Powered by MOMENTUM MEDIA
Powered by MOMENTUM MEDIA
subscribe to our newsletter
Court rules in favour of widow in death benefit case

Court rules in favour of widow in death benefit case

Supreme Court of NSW
Miranda Brownlee
09 August 2019 — 3 minute read

The Supreme Court of NSW has dismissed an estate planning case between three daughters and the widow of the deceased who was appointed the sole beneficiary of his superannuation accounts.

In the case of Vasey v Henry, the daughters of the deceased, Stephen James Henry, sought orders for further provision for their proper maintenance, education or advancement in life out of the estate or notional estate of the their father.

The plaintiffs’ mother was the first wife of the deceased, from whom he was divorced before his death. The defendant in the case, Dianne Barbara Henry, was the widow of the deceased.

Advertisement
Advertisement

In her evidence, Ms Henry stated that she had been nominated as the sole beneficiary of the deceaseds superannuation accounts with AustralianSuper.

According to the court documents, there were almost no assets in the deceased’s estate at the date of his death. Ms Henry and the deceased owned a property jointly so that, upon Mr Henry’s death, it passed directly to her by survivorship.

Consequently, Mr Henry’s interests in the property and the superannuation funds were the only assets available for family provision orders in favour of the plaintiffs on the basis that one or both of those assets were designated as notional estate of the deceased.

On 23 June 2017, Ms Henry arranged for the amounts in the deceased’s superannuation accounts to be paid into her own superannuation accounts.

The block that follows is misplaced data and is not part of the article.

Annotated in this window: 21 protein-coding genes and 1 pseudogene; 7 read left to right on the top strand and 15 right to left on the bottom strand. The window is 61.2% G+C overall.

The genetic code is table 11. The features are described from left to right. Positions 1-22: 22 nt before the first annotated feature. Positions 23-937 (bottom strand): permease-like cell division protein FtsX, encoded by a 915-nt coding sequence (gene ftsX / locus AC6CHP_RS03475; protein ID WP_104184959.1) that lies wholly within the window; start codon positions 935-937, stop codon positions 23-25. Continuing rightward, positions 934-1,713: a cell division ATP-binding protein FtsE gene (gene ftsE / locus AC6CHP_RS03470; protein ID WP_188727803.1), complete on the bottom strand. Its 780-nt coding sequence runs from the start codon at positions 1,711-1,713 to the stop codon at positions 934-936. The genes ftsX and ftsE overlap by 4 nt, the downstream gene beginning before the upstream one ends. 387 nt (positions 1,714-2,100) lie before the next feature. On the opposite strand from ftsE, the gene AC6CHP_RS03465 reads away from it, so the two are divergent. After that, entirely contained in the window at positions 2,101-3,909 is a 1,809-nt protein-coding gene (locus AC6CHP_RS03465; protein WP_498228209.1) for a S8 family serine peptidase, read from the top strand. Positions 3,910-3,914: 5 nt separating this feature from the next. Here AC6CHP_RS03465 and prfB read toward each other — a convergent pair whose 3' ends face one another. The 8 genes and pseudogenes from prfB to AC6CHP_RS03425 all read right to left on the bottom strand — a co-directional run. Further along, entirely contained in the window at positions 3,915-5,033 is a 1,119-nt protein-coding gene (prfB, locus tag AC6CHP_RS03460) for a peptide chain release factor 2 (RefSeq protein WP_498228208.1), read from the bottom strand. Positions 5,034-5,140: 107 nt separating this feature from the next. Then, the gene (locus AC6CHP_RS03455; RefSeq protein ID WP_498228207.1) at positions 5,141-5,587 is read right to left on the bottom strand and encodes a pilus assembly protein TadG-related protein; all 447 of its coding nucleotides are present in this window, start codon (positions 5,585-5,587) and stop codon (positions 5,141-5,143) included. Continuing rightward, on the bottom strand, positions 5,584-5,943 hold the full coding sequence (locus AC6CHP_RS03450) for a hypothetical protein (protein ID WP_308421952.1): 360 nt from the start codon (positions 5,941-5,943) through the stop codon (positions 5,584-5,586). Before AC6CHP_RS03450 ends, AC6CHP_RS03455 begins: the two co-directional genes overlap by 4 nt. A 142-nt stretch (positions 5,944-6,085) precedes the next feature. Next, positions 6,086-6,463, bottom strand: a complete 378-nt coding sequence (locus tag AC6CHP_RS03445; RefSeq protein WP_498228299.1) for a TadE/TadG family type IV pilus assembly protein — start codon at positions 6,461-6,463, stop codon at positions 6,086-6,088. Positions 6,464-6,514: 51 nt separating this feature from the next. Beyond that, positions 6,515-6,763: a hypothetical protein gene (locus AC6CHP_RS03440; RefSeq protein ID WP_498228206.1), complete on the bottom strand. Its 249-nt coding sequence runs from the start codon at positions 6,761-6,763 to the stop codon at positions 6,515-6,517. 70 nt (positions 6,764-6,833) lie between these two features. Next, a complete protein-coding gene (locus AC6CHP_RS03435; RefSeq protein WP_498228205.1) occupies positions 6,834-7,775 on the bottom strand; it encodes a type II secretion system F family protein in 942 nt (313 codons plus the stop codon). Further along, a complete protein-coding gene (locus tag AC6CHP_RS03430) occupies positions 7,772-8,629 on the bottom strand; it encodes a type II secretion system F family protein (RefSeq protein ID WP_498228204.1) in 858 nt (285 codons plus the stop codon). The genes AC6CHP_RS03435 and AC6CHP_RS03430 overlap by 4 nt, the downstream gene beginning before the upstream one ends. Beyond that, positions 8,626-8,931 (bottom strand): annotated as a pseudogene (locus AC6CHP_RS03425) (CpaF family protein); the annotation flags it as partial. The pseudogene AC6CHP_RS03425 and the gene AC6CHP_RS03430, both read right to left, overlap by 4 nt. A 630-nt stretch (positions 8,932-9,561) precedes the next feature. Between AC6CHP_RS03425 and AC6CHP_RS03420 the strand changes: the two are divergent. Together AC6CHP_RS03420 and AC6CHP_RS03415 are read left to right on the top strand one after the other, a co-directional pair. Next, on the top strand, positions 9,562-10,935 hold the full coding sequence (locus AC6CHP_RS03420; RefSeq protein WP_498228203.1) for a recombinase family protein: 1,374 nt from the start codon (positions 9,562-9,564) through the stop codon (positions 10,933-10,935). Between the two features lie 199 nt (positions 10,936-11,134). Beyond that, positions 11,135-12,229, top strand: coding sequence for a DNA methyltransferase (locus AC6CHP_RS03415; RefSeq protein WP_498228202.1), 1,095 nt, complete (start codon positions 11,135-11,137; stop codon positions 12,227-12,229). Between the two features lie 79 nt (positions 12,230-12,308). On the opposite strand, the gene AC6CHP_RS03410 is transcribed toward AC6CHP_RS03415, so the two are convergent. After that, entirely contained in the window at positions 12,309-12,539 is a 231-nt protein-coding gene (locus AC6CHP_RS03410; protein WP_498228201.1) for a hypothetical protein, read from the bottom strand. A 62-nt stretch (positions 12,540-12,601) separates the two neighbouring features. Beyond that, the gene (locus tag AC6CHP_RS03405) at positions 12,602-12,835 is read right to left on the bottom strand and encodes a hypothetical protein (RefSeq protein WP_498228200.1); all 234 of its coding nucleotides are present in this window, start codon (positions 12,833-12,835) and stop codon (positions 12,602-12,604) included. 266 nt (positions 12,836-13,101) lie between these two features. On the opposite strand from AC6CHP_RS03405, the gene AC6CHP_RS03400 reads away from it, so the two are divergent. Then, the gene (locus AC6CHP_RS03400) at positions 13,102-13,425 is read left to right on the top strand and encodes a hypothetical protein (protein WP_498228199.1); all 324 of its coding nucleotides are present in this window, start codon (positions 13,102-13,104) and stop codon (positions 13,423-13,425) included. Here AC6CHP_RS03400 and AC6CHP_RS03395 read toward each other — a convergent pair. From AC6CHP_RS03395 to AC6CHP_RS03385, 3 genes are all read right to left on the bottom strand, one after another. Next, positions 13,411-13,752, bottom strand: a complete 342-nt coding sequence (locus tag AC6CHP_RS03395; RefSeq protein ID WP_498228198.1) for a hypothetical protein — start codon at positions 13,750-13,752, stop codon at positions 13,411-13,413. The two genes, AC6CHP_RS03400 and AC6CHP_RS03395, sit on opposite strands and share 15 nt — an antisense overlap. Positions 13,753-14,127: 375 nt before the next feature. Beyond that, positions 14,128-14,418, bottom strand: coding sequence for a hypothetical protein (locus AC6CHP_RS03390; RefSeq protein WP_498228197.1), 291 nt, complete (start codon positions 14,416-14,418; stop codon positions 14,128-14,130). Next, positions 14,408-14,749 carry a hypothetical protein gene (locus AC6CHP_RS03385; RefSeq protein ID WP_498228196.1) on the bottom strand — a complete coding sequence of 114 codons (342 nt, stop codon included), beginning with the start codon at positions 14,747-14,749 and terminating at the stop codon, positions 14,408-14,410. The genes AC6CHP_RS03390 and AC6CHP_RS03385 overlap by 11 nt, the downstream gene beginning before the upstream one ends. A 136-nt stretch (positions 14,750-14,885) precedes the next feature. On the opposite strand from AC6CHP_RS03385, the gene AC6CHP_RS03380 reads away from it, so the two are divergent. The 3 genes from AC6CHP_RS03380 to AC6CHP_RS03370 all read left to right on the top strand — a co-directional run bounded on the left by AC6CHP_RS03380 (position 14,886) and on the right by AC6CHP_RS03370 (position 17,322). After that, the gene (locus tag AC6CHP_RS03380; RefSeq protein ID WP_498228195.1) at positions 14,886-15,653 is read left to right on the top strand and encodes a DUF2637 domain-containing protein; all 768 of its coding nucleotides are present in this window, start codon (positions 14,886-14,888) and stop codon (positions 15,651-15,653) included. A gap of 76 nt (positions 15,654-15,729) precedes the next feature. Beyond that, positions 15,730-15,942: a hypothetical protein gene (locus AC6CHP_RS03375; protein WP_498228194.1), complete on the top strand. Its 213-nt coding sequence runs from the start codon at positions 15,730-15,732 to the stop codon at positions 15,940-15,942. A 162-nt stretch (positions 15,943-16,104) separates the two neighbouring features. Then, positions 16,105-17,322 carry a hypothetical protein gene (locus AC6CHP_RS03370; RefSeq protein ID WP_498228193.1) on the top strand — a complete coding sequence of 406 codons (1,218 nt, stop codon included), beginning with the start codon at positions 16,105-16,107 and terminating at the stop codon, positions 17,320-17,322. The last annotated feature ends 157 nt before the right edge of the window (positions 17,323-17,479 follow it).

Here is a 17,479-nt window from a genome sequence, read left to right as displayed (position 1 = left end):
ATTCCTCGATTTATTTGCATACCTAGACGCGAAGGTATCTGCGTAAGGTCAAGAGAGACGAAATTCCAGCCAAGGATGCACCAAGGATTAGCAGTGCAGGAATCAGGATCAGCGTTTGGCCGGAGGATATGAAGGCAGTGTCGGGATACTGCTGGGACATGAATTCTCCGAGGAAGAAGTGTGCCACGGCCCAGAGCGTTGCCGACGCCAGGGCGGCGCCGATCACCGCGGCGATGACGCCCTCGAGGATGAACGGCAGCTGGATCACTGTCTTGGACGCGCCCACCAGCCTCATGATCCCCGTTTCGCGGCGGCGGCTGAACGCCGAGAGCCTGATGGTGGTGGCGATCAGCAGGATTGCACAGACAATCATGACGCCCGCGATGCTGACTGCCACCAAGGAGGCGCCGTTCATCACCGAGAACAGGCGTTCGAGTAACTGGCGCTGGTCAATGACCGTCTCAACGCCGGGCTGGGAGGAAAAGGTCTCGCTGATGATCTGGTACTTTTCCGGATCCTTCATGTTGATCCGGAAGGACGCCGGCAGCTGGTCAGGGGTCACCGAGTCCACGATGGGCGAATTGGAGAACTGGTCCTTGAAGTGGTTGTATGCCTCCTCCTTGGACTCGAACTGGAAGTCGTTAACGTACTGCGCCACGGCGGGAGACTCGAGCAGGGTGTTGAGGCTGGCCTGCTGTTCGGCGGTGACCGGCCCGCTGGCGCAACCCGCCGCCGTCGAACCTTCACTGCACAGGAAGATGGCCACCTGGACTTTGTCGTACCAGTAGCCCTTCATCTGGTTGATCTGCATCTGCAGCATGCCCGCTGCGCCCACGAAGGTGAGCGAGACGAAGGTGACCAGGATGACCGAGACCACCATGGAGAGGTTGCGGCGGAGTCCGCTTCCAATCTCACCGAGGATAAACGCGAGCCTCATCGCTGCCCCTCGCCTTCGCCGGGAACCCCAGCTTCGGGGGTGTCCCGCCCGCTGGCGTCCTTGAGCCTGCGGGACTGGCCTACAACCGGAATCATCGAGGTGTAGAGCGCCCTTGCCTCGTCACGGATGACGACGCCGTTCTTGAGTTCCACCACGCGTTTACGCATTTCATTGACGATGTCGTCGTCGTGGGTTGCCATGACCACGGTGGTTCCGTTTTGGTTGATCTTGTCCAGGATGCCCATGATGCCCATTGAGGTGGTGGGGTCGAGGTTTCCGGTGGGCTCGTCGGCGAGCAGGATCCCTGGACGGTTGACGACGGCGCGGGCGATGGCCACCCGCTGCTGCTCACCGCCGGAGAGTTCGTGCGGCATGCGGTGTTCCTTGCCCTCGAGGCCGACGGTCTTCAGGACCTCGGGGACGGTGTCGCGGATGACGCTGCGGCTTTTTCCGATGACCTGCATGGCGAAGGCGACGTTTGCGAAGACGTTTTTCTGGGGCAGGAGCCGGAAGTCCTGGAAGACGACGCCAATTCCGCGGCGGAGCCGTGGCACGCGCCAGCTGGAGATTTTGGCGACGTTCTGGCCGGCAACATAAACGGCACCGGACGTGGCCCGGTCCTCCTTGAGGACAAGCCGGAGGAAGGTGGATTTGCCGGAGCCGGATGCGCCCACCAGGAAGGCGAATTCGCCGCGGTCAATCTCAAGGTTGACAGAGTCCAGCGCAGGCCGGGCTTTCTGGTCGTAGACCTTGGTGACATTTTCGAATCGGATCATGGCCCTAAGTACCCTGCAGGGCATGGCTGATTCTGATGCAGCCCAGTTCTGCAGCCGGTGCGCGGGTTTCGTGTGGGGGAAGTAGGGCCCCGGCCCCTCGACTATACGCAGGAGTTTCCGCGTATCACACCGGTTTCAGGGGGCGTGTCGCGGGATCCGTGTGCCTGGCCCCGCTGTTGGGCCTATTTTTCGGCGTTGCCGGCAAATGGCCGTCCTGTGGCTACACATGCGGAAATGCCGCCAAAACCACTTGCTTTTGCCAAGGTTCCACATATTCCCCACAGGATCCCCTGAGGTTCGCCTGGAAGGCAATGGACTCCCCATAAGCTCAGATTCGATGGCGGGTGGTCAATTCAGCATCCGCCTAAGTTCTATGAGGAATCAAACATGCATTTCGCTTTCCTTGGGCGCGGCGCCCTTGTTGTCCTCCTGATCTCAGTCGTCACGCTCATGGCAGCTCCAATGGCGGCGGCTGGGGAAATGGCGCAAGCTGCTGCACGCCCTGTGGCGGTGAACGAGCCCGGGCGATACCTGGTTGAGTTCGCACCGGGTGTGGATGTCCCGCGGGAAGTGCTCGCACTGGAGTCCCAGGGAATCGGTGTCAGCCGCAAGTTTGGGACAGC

She sold the property she had jointly owned with the deceased for $520,000, with settlement occurring on 18 September 2017.

She applied part of the proceeds of sale towards the purchase of a unit in a retirement village at Port Macquarie for a price of $350,000. The balance of the price was added to Dianne’s superannuation account.

Justice Stephen Robb was not satisfied that adequate provision had not been made by the deceased’s will for the proper maintenance, education and advancement in life of the daughters.

“First, the evidence justifies a finding that the deceased gave careful consideration to his testamentary obligations and decided that it was a proper exercise of his testamentary bounty to leave the whole of his estate to Dianne, his wife, as well as to nominate her as the beneficiary of his superannuation funds,” Justice Robb stated.

“The deceased had already made provision for his first wife, the plaintiffs’ mother, by means of the marital property settlement. It was, in my view, in accordance with reasonable community standards and expectations that a husband in the deceased’s position in the circumstances of this case, and with the limited remaining assets at his disposal, would leave all of those assets to his wife in his will.”

The evidence clearly establishes, he said, that Ms Henry and the deceased had a loving relationship for a period of about 16 or so years, and she provided him with exemplary support and comfort during the course of his final illness.

It is also significant in this case, he stated, that although the deceased’s notional estate may technically have had a value of $552,513.54, an amount in the order of $332,413 of that value could be attributed to Ms Henry, given that she jointly owns the property with the deceased and had also paid around $100,000 of the deceased’s debts.